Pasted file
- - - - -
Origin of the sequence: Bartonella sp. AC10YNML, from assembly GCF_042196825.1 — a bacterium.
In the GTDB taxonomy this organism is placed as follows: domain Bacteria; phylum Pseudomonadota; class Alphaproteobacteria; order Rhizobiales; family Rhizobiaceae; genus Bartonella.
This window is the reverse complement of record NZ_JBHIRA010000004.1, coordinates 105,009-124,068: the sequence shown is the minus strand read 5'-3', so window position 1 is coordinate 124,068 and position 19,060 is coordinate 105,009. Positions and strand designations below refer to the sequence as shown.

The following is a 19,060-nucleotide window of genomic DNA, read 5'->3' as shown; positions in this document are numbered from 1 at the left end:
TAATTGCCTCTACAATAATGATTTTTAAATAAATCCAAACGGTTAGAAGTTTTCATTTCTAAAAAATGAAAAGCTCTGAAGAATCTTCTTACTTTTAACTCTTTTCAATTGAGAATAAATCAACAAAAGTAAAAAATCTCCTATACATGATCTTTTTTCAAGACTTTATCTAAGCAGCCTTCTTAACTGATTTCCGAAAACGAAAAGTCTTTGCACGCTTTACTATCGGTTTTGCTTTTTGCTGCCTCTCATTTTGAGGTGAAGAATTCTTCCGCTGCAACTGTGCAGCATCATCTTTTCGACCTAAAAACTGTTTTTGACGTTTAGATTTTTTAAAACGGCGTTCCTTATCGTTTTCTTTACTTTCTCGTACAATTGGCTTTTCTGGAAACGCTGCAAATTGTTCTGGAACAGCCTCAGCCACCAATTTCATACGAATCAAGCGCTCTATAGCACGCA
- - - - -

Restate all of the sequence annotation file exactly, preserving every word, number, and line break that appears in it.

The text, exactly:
Origin of the sequence: Bartonella sp. AC10YNML, from assembly GCF_042196825.1 — a bacterium.
In the GTDB taxonomy this organism is placed as follows: domain Bacteria; phylum Pseudomonadota; class Alphaproteobacteria; order Rhizobiales; family Rhizobiaceae; genus Bartonella.
This window is the reverse complement of record NZ_JBHIRA010000004.1, coordinates 105,009-124,068: the sequence shown is the minus strand read 5'-3', so window position 1 is coordinate 124,068 and position 19,060 is coordinate 105,009. Positions and strand designations below refer to the sequence as shown.

The following is a 19,060-nucleotide window of genomic DNA, read 5'->3' as shown; positions in this document are numbered from 1 at the left end:
TAATTGCCTCTACAATAATGATTTTTAAATAAATCCAAACGGTTAGAAGTTTTCATTTCTAAAAAATGAAAAGCTCTGAAGAATCTTCTTACTTTTAACTCTTTTCAATTGAGAATAAATCAACAAAAGTAAAAAATCTCCTATACATGATCTTTTTTCAAGACTTTATCTAAGCAGCCTTCTTAACTGATTTCCGAAAACGAAAAGTCTTTGCACGCTTTACTATCGGTTTTGCTTTTTGCTGCCTCTCATTTTGAGGTGAAGAATTCTTCCGCTGCAACTGTGCAGCATCATCTTTTCGACCTAAAAACTGTTTTTGACGTTTAGATTTTTTAAAACGGCGTTCCTTATCGTTTTCTTTACTTTCTCGTACAATTGGCTTTTCTGGAAACGCTGCAAATTGTTCTGGAACAGCCTCAGCCACCAATTTCATACGAATCAAGCGCTCTATAGCACGCA